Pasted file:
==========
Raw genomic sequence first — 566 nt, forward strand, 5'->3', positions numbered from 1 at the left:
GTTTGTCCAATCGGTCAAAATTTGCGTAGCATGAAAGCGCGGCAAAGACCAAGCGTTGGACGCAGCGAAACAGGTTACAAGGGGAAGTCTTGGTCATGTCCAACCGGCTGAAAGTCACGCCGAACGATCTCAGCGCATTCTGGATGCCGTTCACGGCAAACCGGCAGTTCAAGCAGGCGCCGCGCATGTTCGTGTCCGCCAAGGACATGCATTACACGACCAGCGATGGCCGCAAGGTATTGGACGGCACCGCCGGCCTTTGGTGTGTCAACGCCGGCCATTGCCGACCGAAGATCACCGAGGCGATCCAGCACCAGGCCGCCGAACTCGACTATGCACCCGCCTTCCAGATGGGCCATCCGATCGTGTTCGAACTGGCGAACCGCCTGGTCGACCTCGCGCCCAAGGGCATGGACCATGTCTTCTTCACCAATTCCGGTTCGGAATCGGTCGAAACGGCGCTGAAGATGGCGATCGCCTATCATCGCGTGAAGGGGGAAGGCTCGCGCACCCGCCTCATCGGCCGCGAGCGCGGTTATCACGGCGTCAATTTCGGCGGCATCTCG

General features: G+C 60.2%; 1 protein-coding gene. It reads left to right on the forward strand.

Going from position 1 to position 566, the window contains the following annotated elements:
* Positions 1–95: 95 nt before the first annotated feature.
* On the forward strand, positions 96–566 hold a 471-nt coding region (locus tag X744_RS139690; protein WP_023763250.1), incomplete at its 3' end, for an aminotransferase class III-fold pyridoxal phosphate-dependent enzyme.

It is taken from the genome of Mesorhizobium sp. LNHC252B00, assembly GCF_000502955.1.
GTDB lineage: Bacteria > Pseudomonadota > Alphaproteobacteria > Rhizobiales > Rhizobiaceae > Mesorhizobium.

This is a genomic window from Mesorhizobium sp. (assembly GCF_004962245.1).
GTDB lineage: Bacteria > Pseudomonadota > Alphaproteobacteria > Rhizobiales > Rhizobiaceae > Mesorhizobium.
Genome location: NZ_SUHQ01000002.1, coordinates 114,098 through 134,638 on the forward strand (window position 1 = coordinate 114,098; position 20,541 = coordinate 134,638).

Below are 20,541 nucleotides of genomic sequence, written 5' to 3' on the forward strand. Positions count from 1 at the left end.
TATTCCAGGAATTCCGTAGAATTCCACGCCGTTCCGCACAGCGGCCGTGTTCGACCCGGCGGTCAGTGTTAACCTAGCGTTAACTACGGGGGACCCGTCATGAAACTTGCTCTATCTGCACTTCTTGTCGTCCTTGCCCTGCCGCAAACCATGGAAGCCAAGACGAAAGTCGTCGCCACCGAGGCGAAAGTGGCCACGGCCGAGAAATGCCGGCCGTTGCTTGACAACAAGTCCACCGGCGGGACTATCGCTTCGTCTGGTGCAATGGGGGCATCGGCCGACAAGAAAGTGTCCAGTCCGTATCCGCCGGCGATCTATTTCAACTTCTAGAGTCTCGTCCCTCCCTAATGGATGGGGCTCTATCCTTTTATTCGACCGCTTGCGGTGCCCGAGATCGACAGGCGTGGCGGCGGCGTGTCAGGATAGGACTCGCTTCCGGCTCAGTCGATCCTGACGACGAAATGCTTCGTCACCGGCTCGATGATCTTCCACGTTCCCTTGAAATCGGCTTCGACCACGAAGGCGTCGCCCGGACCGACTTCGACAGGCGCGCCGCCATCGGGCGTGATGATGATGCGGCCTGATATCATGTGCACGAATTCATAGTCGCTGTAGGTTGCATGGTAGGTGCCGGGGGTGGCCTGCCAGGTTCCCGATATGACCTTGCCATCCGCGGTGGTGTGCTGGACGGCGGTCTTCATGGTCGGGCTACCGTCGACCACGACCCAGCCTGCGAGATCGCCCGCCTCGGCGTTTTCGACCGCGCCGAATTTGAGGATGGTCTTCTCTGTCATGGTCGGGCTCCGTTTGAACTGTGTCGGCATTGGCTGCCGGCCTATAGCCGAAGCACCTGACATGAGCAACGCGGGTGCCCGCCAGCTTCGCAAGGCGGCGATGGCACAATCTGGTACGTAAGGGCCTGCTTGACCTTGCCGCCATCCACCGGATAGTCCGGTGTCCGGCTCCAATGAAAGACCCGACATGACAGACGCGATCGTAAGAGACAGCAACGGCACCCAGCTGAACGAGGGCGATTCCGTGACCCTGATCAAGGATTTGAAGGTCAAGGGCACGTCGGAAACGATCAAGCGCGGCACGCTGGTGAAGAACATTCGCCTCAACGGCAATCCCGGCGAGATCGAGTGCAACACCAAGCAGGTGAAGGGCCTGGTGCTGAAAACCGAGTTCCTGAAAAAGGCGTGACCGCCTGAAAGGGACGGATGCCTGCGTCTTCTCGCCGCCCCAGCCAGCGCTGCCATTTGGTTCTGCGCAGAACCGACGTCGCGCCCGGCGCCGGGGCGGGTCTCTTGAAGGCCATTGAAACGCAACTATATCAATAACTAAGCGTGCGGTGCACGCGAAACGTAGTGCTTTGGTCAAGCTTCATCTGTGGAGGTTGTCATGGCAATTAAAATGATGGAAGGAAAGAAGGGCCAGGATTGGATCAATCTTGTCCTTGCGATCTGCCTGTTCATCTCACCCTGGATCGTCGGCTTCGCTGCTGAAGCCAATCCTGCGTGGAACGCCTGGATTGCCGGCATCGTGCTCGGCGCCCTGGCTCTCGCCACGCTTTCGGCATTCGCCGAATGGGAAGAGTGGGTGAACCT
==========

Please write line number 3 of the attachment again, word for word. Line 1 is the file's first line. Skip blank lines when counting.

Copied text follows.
General features: G+C 60.2%; 1 protein-coding gene. It reads left to right on the forward strand.